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Chemistry & Biochemistry Virtual Seminar: Rachael Baker, Calvin College

Friday, April 9 at 4:00pm

Virtual Event

“Using Christian Practices to Prepare Students for Careers in Science”

Abstract:

While scientific research is performed by individuals, science is a team effort. Researchers are increasingly working in teams to ask big questions, which requires complex collaboration, often in a cross-disciplinary context with competing goals and resources. Therefore, it is essential that we equip the next generation of scientists with the skills and vision to solve problems in interdisciplinary teams. Christians, who have been living and working in community for thousands of years, have valuable insights to offer for team science training. Christian practices can become a bridge into discussing interdisciplinary team environments as well as deepening undergraduate students’ understanding of how faith can shape and inform their vocation in science and in interdisciplinary team settings.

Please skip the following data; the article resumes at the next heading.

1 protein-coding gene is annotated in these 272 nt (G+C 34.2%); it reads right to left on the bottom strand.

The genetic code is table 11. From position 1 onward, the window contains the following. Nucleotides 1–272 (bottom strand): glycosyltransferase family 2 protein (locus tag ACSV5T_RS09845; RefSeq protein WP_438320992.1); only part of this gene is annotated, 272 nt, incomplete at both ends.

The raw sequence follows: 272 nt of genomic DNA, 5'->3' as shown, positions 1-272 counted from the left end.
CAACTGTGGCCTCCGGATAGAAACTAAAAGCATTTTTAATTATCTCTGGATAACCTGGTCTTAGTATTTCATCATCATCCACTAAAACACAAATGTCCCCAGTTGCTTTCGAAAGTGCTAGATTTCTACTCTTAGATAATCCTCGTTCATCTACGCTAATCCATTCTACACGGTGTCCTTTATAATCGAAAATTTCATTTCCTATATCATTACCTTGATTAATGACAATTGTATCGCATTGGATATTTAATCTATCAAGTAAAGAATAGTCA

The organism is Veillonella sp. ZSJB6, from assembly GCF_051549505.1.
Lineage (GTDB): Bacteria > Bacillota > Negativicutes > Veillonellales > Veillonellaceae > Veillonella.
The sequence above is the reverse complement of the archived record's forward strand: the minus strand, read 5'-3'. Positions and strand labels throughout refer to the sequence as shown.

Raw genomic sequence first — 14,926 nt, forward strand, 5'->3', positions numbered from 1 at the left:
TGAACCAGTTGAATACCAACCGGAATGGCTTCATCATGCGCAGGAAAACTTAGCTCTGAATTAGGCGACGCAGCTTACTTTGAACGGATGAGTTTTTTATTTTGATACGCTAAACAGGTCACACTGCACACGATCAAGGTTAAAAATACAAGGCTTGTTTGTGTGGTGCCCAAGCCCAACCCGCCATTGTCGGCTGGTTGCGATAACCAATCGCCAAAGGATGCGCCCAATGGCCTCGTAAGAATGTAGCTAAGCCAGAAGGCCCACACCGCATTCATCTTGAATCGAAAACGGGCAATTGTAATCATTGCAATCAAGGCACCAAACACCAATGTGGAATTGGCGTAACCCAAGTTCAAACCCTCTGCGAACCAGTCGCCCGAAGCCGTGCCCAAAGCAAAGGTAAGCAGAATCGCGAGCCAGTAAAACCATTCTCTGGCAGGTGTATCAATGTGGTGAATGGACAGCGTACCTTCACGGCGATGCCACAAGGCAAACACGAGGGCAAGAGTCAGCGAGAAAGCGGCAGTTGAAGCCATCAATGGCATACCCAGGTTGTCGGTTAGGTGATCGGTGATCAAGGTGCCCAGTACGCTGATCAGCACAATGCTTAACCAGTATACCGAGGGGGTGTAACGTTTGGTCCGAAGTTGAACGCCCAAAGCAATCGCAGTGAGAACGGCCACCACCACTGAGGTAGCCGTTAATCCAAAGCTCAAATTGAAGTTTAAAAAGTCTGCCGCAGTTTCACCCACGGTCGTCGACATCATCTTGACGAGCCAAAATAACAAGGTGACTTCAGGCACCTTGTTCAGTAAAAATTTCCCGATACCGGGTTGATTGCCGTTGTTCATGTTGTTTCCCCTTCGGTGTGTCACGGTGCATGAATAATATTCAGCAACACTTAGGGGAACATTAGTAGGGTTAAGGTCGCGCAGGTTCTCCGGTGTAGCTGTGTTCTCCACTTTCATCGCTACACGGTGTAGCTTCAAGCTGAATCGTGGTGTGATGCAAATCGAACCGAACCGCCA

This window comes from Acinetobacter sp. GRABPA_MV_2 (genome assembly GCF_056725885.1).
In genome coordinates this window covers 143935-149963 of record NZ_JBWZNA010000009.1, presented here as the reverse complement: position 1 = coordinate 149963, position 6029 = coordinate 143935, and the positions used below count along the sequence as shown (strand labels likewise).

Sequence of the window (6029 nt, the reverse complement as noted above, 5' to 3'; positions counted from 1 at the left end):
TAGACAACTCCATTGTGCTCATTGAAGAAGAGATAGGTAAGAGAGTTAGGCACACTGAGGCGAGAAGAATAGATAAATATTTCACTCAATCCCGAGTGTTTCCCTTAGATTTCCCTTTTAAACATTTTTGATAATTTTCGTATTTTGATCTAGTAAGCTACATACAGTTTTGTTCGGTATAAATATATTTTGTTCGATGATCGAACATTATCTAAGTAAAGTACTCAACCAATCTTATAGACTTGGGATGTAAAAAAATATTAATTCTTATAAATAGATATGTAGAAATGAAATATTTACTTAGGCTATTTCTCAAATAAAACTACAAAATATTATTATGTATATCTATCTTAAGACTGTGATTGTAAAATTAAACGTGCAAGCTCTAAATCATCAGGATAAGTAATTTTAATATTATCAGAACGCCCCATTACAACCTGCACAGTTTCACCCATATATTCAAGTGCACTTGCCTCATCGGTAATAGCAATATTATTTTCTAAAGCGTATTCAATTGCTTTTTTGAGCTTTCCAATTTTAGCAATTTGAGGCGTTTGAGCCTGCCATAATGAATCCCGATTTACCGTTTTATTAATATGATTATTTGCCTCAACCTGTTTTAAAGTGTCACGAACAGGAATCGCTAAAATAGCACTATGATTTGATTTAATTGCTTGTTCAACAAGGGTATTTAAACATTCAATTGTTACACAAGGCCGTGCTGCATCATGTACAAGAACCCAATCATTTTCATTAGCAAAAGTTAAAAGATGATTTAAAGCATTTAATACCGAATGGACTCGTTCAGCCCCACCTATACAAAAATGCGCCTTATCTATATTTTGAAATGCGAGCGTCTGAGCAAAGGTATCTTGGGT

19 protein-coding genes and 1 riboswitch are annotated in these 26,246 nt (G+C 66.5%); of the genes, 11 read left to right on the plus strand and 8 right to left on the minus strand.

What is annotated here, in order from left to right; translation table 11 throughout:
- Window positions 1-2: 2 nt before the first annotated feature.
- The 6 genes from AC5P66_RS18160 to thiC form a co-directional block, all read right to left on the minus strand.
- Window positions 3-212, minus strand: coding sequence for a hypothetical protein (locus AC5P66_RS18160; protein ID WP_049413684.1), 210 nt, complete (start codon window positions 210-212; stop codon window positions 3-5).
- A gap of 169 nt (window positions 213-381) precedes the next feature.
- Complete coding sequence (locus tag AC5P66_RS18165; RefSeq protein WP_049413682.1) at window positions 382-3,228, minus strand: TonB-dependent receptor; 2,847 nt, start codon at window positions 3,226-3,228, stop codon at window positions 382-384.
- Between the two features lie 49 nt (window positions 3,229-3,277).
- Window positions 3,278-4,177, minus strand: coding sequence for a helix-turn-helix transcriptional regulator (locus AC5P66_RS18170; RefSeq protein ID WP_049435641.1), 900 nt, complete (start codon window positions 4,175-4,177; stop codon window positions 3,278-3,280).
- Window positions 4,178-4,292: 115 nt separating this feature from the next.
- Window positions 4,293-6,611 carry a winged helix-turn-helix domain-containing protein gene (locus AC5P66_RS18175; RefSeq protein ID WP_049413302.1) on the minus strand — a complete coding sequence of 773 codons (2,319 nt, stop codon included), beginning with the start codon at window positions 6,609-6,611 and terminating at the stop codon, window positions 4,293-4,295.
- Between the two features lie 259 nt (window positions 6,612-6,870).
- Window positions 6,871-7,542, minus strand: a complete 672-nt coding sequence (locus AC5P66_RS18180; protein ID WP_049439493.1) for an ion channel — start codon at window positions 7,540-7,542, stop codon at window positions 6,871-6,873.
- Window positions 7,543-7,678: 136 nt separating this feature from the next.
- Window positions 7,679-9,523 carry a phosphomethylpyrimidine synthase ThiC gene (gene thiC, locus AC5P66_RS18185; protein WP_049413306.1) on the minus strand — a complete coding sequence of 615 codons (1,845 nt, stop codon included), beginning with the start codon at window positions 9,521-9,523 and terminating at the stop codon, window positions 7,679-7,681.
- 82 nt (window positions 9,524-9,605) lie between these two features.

Biography:

Rachael Baker received her PhD from the University of North Carolina at Chapel Hill in 2013. She is now an Assistant Professor of Chemistry and Biochemistry at Calvin University. Rachael’s wet lab research is in the area of mitochondrial rare diseases and what they can teach us about mitochondrial dynamics and regulation. She is a co-founder of the Rare Disease Network, a collaborative organization that seeks to provide support and education to the Rare Disease community in Michigan. Rachael’s work in the highly interdisciplinary Rare Disease field has led to her interest in how to prepare students to be effective scientists and collaborators. Rachael is passionate about how faith shapes our approach to doing science and can be a resource for improving the way we do science. In collaboration with other faculty at Calvin, she is developing a training curriculum and associated faculty workshop for using Christian Practices to improve outcomes in collaborative science projects.

 

Event Type

Academics, Natural & Applied Sciences Division, Chemistry and Biochemistry

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